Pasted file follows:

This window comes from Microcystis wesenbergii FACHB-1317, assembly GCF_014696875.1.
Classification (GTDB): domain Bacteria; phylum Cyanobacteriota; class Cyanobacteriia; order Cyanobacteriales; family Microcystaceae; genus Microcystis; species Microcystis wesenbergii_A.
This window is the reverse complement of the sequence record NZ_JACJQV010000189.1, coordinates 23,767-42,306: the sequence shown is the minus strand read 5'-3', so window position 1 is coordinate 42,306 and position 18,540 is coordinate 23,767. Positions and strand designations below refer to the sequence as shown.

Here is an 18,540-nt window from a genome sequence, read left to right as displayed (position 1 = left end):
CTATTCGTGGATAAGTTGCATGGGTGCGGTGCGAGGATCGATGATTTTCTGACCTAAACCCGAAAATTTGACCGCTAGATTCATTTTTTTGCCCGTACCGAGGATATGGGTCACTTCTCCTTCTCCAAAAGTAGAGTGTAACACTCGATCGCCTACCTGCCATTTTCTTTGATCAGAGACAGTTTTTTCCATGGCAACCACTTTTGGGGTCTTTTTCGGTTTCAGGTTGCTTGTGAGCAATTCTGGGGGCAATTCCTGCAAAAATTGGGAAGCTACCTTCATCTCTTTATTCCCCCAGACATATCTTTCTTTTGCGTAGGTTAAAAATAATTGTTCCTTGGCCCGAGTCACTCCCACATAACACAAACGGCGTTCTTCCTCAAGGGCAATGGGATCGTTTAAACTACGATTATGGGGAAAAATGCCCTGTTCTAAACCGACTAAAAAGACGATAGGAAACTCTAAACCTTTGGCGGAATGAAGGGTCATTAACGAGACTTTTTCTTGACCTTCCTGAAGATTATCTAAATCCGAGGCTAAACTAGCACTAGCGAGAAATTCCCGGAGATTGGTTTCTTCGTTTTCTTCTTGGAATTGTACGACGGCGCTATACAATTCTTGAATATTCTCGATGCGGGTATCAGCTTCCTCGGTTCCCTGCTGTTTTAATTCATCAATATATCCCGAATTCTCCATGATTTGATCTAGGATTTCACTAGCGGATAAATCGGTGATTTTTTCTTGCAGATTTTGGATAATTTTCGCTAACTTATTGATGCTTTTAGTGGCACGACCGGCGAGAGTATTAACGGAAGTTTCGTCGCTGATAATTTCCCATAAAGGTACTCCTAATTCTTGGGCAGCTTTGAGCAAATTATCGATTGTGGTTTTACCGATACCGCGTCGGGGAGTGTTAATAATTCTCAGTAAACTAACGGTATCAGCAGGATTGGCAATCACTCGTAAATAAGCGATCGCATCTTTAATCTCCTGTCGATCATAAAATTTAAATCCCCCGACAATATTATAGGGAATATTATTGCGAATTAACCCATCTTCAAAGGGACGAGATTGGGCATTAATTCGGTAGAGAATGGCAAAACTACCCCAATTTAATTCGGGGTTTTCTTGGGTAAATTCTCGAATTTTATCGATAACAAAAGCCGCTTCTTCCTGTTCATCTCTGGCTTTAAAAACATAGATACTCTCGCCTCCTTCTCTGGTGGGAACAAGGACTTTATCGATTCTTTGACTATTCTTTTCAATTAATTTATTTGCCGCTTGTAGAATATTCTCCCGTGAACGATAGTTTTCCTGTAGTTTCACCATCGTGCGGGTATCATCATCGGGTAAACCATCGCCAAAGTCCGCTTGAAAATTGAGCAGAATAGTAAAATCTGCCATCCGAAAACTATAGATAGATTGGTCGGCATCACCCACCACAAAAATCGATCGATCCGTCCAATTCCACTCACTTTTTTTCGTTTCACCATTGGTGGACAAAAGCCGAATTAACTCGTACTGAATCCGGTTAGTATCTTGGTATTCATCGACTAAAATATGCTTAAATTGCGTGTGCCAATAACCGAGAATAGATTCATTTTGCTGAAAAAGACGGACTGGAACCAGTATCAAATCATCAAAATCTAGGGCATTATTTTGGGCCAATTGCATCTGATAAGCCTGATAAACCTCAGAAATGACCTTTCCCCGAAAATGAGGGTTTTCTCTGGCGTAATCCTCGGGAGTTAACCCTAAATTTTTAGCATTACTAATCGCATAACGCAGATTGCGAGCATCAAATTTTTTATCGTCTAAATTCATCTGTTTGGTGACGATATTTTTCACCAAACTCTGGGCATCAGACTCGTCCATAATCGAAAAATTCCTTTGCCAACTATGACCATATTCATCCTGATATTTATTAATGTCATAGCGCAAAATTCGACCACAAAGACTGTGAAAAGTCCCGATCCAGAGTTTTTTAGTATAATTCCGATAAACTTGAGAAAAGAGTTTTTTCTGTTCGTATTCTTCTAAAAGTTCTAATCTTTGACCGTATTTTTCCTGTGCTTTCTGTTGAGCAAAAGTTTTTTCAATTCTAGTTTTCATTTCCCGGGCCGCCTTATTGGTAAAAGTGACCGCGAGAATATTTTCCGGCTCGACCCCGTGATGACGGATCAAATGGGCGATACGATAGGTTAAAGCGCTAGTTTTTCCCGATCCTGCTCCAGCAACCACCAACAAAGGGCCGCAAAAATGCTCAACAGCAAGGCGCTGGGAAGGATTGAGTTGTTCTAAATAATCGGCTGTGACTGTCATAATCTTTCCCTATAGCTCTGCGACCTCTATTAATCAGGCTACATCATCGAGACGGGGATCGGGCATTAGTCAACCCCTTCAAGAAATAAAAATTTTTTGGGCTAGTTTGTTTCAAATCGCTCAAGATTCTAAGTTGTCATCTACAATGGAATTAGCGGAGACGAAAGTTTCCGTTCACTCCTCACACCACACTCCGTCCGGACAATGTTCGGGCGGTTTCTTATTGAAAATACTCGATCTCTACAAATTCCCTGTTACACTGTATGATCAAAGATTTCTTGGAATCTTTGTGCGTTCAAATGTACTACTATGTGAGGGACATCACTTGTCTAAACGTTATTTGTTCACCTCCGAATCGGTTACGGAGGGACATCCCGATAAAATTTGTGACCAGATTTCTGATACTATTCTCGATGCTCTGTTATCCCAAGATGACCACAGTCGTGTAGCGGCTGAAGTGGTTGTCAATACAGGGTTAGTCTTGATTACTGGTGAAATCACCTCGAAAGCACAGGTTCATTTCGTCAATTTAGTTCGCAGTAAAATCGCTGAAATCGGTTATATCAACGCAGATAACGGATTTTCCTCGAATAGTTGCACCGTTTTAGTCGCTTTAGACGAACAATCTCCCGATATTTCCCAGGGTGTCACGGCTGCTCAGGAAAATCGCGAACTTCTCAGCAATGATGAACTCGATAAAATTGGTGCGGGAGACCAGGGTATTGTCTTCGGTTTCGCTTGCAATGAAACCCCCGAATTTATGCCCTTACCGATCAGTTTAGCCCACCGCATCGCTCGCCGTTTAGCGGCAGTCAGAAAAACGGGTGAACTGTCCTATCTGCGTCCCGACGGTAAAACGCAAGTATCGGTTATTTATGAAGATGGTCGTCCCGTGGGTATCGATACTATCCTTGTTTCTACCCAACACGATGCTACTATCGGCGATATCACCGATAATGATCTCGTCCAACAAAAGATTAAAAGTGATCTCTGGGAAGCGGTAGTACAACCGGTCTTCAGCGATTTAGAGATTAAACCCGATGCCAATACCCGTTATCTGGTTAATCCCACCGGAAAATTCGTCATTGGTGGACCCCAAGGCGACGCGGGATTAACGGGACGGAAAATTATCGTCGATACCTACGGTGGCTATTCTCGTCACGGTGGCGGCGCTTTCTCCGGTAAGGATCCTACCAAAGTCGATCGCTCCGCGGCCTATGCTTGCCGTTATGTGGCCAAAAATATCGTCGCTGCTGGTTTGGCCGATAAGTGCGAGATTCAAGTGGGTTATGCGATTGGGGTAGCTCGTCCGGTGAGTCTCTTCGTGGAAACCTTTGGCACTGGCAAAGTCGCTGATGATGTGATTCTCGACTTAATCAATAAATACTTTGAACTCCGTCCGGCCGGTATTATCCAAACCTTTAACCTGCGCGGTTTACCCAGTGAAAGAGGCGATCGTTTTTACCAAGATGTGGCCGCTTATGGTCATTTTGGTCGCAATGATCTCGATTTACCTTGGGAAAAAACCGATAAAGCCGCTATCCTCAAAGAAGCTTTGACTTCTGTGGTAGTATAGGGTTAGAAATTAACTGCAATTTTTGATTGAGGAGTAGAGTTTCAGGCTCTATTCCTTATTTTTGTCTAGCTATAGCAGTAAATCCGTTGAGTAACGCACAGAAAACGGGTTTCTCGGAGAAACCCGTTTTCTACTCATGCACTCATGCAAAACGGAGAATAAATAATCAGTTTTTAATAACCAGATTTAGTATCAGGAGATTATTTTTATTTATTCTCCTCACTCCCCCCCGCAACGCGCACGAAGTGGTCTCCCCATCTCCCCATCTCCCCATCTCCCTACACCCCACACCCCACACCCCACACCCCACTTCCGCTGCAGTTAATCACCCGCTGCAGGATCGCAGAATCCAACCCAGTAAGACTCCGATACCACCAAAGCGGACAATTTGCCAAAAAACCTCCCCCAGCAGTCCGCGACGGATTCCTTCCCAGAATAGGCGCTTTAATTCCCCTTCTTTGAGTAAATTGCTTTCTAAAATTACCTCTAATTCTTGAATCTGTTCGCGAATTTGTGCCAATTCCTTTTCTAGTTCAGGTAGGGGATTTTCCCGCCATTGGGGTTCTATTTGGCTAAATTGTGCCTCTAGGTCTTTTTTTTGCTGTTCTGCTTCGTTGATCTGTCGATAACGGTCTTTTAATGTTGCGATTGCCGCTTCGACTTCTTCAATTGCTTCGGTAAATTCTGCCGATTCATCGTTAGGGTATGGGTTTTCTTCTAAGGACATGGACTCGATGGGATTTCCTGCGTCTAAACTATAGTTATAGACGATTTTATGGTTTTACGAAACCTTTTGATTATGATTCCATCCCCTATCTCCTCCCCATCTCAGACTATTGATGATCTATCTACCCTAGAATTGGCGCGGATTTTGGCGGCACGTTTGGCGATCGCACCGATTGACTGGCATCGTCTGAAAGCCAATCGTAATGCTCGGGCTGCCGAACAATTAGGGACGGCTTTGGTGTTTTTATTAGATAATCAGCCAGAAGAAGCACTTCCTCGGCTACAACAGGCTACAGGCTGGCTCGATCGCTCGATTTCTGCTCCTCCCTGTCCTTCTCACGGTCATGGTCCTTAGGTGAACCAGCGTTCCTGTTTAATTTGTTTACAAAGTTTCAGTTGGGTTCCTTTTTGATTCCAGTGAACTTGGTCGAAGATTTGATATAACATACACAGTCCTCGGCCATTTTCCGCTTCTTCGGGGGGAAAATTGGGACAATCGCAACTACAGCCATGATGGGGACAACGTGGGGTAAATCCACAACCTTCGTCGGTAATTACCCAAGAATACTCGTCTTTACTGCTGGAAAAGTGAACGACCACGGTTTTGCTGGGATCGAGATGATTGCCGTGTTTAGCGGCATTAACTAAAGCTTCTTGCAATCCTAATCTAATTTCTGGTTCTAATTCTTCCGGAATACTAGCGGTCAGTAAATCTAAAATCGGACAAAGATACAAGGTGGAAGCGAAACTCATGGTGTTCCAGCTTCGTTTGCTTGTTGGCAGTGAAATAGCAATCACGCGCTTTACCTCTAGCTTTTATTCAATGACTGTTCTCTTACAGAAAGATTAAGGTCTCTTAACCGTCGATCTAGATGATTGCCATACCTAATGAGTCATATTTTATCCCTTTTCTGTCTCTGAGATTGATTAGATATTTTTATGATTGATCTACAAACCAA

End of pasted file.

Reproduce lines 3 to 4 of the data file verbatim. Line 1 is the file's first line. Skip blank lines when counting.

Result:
This window is the reverse complement of the sequence record NZ_JACJQV010000189.1, coordinates 23,767-42,306: the sequence shown is the minus strand read 5'-3', so window position 1 is coordinate 42,306 and position 18,540 is coordinate 23,767. Positions and strand designations below refer to the sequence as shown.

Here is an 18,540-nt window from a genome sequence, read left to right as displayed (position 1 = left end):